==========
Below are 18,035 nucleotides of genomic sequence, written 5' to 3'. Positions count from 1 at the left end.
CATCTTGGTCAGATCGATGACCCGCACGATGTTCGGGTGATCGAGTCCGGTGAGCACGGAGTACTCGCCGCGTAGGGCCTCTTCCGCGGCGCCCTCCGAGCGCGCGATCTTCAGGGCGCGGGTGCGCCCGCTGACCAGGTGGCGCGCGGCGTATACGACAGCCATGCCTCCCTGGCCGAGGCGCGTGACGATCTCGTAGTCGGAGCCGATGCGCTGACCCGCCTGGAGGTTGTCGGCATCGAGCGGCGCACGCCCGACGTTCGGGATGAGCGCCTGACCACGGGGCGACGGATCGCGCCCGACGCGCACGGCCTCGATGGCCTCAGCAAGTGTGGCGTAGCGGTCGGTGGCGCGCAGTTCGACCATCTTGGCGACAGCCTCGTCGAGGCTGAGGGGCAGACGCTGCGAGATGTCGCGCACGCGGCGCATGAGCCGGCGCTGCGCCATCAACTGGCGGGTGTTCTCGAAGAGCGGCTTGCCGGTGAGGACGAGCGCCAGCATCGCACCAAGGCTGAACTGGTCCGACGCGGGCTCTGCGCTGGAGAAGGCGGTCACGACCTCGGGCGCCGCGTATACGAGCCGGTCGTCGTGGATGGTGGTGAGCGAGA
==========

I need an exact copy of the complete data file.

Below are 18,035 nucleotides of genomic sequence, written 5' to 3'. Positions count from 1 at the left end.
CATCTTGGTCAGATCGATGACCCGCACGATGTTCGGGTGATCGAGTCCGGTGAGCACGGAGTACTCGCCGCGTAGGGCCTCTTCCGCGGCGCCCTCCGAGCGCGCGATCTTCAGGGCGCGGGTGCGCCCGCTGACCAGGTGGCGCGCGGCGTATACGACAGCCATGCCTCCCTGGCCGAGGCGCGTGACGATCTCGTAGTCGGAGCCGATGCGCTGACCCGCCTGGAGGTTGTCGGCATCGAGCGGCGCACGCCCGACGTTCGGGATGAGCGCCTGACCACGGGGCGACGGATCGCGCCCGACGCGCACGGCCTCGATGGCCTCAGCAAGTGTGGCGTAGCGGTCGGTGGCGCGCAGTTCGACCATCTTGGCGACAGCCTCGTCGAGGCTGAGGGGCAGACGCTGCGAGATGTCGCGCACGCGGCGCATGAGCCGGCGCTGCGCCATCAACTGGCGGGTGTTCTCGAAGAGCGGCTTGCCGGTGAGGACGAGCGCCAGCATCGCACCAAGGCTGAACTGGTCCGACGCGGGCTCTGCGCTGGAGAAGGCGGTCACGACCTCGGGCGCCGCGTATACGAGCCGGTCGTCGTGGATGGTGGTGAGCGAGA